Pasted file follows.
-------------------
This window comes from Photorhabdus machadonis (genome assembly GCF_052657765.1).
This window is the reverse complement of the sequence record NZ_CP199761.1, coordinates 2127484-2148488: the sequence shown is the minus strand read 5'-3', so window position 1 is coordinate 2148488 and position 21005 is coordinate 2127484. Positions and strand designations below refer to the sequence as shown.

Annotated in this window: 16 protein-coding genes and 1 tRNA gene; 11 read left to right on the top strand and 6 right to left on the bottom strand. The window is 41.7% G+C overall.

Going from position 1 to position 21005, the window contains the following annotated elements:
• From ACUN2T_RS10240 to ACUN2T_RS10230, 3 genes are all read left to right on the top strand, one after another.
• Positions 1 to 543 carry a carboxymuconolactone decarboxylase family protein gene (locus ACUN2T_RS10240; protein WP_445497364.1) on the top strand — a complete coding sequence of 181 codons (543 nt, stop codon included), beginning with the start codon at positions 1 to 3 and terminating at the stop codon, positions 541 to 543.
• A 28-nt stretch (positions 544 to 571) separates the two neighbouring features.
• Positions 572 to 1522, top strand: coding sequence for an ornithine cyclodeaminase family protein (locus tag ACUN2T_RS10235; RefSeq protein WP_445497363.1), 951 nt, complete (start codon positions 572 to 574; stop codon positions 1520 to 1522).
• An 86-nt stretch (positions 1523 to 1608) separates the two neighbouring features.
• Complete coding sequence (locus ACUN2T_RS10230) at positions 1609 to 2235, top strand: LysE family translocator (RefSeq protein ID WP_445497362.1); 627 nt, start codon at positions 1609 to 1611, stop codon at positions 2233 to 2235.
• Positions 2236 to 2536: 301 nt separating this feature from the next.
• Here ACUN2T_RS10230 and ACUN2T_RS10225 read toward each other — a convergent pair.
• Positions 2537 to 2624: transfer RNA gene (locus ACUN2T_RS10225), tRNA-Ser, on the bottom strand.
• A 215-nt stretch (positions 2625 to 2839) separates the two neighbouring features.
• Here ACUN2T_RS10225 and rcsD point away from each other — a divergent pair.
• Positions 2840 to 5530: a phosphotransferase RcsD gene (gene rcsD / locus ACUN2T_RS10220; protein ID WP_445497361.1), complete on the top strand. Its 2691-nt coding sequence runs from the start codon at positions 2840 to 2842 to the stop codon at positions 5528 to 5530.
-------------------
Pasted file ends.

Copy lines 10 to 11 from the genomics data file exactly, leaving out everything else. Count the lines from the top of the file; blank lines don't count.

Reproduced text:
• Complete coding sequence (locus ACUN2T_RS10230) at positions 1609 to 2235, top strand: LysE family translocator (RefSeq protein ID WP_445497362.1); 627 nt, start codon at positions 1609 to 1611, stop codon at positions 2233 to 2235.
• Positions 2236 to 2536: 301 nt separating this feature from the next.